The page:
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Employers are Rocked by Employees’ Demands to Incentivize Their Return to the Office

What PR and Advertising Agencies Need to Consider

Anchin AlertSeptember 24, 2021Michael Belfer and Alan Goldenberg

Employers are Rocked by Employees’ Demands to Incentivize Their Return to the Office

In March of 2020, over one-third of the U.S. workforce packed up their desks and headed to work from their home office, and many of them are hoping to stay there. Recent industry surveys of working professionals and entrepreneurs indicate that 97% of the U.S. workforce prefer some degree of flexibility between working remotely and working in an office. Whether it is due to increased productivity, saving time and money on their commute, or enjoying additional time with their families, employers are finding that it is more difficult than they thought to transition their employees back to a traditional workplace model. Many companies in the public relations (“PR”) and advertising industries are receiving previously unheard-of requests from employees, who are not willing to return to the office full-time unless employers meet demands such as:

  • A stipend for transportation to and from the office;
  • An allowance for the purchase of office-appropriate, professional clothing;
  • Wellness benefits such as gym memberships, meditation sessions and therapy; and
  • A retention bonus, often based on years of service.

Tax Implications

According to one recent study by an industry insider, the demand for a hybrid work environment is the biggest return-to-work challenge facing PR and advertising agencies. However, the desire for a hybrid work environment, with employee return-to-office demands factored in, pose significant tax ramifications for both employers and employees that businesses must consider as they plot their future.

At the onset of the COVID-19 pandemic, many states extended temporary relief from state tax nexus and payroll withholding obligations to out-of-state employers with remote employees working within their state. However, as the U.S. returns to normalcy, many states have begun to roll back these exemptions, triggering income and sales tax nexus and employer payroll withholding responsibilities that did not exist previously. As these relief measures are rescinded, employees working outside of the state in which their employer is based could create nexus in that state, triggering filing requirements for both income tax and sales tax. These additional filing requirements will add to the compliance burden of many businesses and, in many cases, increase their overall tax exposure. For up-to-date information about the status of these temporary measures in your state, please refer back to our Anchin Alert discussing these rollbacks.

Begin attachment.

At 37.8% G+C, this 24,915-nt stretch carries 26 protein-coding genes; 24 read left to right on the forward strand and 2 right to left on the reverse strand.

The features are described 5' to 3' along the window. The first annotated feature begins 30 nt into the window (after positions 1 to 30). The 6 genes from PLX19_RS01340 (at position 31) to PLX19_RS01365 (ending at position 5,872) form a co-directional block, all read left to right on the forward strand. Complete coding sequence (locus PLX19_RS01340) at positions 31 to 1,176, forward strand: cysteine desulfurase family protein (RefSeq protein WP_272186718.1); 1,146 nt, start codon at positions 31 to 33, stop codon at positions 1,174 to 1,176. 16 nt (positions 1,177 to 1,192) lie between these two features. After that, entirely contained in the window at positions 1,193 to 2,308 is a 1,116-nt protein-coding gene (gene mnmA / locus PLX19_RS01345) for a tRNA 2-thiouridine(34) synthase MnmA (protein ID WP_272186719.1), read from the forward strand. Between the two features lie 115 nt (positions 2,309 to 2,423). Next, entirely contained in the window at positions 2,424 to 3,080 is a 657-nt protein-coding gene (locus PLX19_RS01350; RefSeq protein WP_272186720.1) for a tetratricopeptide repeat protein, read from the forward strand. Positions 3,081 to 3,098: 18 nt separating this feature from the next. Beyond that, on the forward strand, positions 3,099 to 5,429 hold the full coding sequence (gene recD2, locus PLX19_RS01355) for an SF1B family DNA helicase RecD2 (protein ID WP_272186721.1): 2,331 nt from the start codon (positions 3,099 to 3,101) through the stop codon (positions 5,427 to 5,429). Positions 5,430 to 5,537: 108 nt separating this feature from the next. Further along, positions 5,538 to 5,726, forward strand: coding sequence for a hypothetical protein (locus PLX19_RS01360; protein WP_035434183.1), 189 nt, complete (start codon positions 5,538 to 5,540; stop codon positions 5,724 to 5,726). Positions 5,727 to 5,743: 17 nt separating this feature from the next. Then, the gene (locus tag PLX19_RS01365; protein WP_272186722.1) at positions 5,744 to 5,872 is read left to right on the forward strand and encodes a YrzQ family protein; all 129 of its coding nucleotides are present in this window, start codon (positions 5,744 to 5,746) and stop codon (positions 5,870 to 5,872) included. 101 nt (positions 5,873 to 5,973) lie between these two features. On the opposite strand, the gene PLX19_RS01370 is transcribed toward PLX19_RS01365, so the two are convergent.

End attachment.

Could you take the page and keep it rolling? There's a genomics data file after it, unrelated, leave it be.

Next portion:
Additionally, a remote working arrangement complicates payroll and withholding tax requirements and may even lead to double taxation for an employee in some instances. States generally tax employees’ wages based on the number of days they worked within the state, however, some states have a convenience rule stating that if an employee works from home for their own convenience, it is deemed as if they worked in the office-location state. This can create a situation in which an employee is taxed on the same wages in both the residence state and working state.

Furthermore, fringe benefits, such as a retention bonus, can be considered compensation and therefore taxable to the employee as wages. There are notable nontaxable exceptions, such as qualified transportation fringes and certain types of education reimbursements, however if the benefit does not fit within these narrow categories, the employer is required to include the value of the fringe on the employee’s W-2 as income and withhold income and social security taxes. This often leaves the employee disappointed when there is a reduction in their net pay.

The Future for PR & Advertising

With the workplace rapidly changing due to the fallout from the pandemic, businesses will need to continually adapt and find creative ways to retain and attract top talent. Employers are facing more barriers than expected to bring their employees back into the office, yet the rollback of the COVID-era tax relief measures is providing enticing reasons to require a full return to the office. There is little consensus on how quickly staff will return, if at all, to the office, and as state tax rules are reverting back to their pre-pandemic guidance, only time will tell what the new “normal” will be for the PR and advertising industries.

For more information on the tax implications of employee return-to-office benefits and the hybrid work model in the PR and advertising industry, please contact Michael Belfer, Partner and Leader of Anchin's Public Relations Group, Alan Goldenberg, Principal and Leader of Anchin’s State and Local Tax Group, or your Anchin Relationship Partner.

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